BA Comparative Religion and Social Anthropology / Course details

Year of entry: 2024

Course unit details:
Interdisciplinary Literature and Theology: Empathy, Ethics, Liberation

Course unit fact file
Unit code RELT31131
Credit rating 20
Unit level Level 3
Teaching period(s) Semester 1
Available as a free choice unit? Yes

Overview

This course examines the interdisciplinary conversation between theology and literature by reading and discussing theoretical perspectives from theologians, ethicists, and literary scholars, alongside novels short stories, and poems. We will consider different interdisciplinary approaches to the relationship between theology and literature; and examine how these different disciplines contribute to contemporary debates over empathy, ethical action, and liberative theologies. Central to the course is understanding how liberative perspectives in feminist, womanist, postcolonial, disability, and queer studies engage with literature to raise questions of how to represent specific lived experiences in literary and theological texts. The class enables students to develop the critical skills to identify theological and ethical questions emerging from different literary modes, as well as perspectives on reading and interpreting literature as a community. Students will be encouraged reflect on how specific texts have shaped their own worldviews and to develop their own theological and ethical readings of literary texts. Students do not need to have studied theology or literature before, as they will be familiarised with relevant secondary material on literary texts and on the interdisciplinary study of literature and theology.

Aims

•    To introduce students to the use of literature as a key theological source.
•    To equip students with the tools to examine the interdisciplinary debates surrounding empathy, ethics, and liberation theologies in relation to theological and literary texts. 
•    To develop students’ critical reflection on issues of representation of social issues and human experiences in literary and theological texts. 

Knowledge and understanding

By the end of this course students should be able to: 
•    Outline how feminist, womanist, postcolonial, queer, and trauma theologies have engaged with literature and specific literary texts
•    Discuss literary and theological representations of particular social issues and human experiences
•    Assess the theological and ethical dimensions of contemporary literary texts.
 

Intellectual skills

By the end of this course students should be able to: 
•    Demonstrate knowledge of different theological approaches for working with literary texts
•    Analyse both primary and secondary sources in forming their own reading of a literary text.
•    Provide a nuanced assessment on literary and theological representations of particular embodied experiences and historical events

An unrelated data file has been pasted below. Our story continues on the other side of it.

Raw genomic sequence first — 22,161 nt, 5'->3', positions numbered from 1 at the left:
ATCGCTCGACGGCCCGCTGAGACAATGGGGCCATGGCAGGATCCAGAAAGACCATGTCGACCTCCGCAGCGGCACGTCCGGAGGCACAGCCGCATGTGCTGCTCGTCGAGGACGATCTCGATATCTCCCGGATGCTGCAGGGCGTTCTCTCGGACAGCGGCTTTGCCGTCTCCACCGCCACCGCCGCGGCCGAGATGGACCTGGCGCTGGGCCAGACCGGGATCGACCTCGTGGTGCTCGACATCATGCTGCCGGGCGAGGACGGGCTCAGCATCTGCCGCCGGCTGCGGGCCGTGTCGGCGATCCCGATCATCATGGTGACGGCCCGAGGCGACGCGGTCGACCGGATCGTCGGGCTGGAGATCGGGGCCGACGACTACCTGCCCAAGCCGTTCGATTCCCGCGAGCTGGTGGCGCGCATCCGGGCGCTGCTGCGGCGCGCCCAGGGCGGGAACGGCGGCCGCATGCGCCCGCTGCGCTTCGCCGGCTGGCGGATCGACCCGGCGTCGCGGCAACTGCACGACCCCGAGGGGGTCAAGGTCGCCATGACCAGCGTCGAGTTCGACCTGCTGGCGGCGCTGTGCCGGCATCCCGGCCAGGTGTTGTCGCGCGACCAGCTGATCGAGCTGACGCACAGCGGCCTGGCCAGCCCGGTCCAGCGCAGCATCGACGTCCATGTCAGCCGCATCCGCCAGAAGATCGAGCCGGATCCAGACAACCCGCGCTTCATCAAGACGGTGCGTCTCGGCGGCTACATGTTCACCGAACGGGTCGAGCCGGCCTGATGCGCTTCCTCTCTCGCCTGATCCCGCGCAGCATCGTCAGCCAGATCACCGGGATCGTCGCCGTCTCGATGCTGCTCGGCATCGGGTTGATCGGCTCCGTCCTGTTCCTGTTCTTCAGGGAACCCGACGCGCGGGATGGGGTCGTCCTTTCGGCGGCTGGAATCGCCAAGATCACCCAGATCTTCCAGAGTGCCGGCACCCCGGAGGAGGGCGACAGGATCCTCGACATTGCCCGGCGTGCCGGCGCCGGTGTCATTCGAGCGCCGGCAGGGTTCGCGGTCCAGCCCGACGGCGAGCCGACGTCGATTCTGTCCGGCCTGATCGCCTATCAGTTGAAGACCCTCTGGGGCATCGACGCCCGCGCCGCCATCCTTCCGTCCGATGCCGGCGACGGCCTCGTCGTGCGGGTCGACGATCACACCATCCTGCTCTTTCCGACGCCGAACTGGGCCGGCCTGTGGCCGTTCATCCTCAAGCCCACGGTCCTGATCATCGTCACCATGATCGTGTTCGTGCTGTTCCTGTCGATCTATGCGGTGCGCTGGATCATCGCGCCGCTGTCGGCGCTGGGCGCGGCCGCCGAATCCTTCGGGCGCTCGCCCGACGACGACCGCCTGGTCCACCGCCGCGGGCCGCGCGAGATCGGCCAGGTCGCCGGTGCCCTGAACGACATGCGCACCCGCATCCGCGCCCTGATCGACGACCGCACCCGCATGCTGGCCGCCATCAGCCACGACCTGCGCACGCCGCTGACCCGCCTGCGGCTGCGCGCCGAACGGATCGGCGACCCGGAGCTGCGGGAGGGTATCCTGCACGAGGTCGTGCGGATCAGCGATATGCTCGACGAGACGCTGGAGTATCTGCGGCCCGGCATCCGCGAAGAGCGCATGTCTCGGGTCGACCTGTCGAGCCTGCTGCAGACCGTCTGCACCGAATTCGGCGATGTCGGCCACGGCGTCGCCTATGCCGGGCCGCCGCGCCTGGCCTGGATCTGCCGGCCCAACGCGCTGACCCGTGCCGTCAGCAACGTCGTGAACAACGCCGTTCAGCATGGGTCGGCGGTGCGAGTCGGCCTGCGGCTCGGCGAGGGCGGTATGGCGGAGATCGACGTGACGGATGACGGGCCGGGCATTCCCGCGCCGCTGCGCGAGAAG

•    Develop a reflective critical position on theological and literary texts

Practical skills

On successful completion of this course, students will have developed their skills in:
•    Effective written communication
•    Taking effective notes during lectures
•    Presenting the results of their work in a scholarly manner with appropriate referencing
•    Participating in discussion
•    Research and essay planning
•    Peer feedback 

Transferable skills and personal qualities

On successful completion of this course, students will have developed their skills in:
•    Conducting independent research
•    Reflecting critically on how interaction with literary and cultural sources shapes worldviews 
•    Using reflexivity to undertake self-evaluation 

Employability skills

Other
• Enhance your ability to recognise different perspectives while assessing critically the evidence for positions and arguments • Managing deadlines • Responding to a brief ¿ Managing deadlines ¿ Responding to a brief

Assessment methods

Essay 1 (Approaches) - Summative - 50%
Essay 2 (Critical reading) - Summative - 50%

Feedback methods

Written feedback on Reflective learning logs Formative
Written feedback on Essay 1 Summative
Peer feedback on Essay plans in seminar 11 Formative
Written feedback on Essay 2 Summative
Oral feedback on class discussion Formative
Additional one-to-one feedback during office hours or by appointment  Formative


 

Recommended reading

Gloria Anzaldúa, Borderlands: la frontera. San Francisco: Aunt Lute Books, 1987.

Eric Boynton and Peter Capretto (ed), Trauma and Transcendence: Suffering and the Limits of Theory. New York: Fordham University Press, 2018. (Library has online version).

Katie G. Canon, Katie’s Canon. New York, Continuum, 1995. 

Anna Fisk, Sex, sin, and our selves: encounters in feminist theology and contemporary women’s literature. Eugene, Oregon: Pickwick Publications, 2014.

Stephen D. Moore and Mayra Rivera (ed), Planetary Loves: Spivak, Postcoloniality, and Theology. New York: Fordham University Press, 2011. 

Shelly Rambo, Spirit and Trauma: A Theology of Remaining. Louisville, Kentucky: John Knox Press, 2010. 

Gayatri Spivak, In other worlds: Essay in cultural politics. New York, London: Routledge, 1988. 

Emilie M. Townes, Womanist ethics and the cultural production of evil. New York: Palgrave, 2006. 
(Library has online version) 

Heather Walton, Literature, Theology, and Feminism. Manchester: Manchester University Press, 2019. (Library has online version)

Heather Walton, Imagining Theology: women, writing and God. London, T&T Clark, 2007.
 

Study hours

Scheduled activity hours
Lectures 22
Seminars 11
Independent study hours
Independent study 167

Teaching staff

Staff member Role
Wren Radford Unit coordinator

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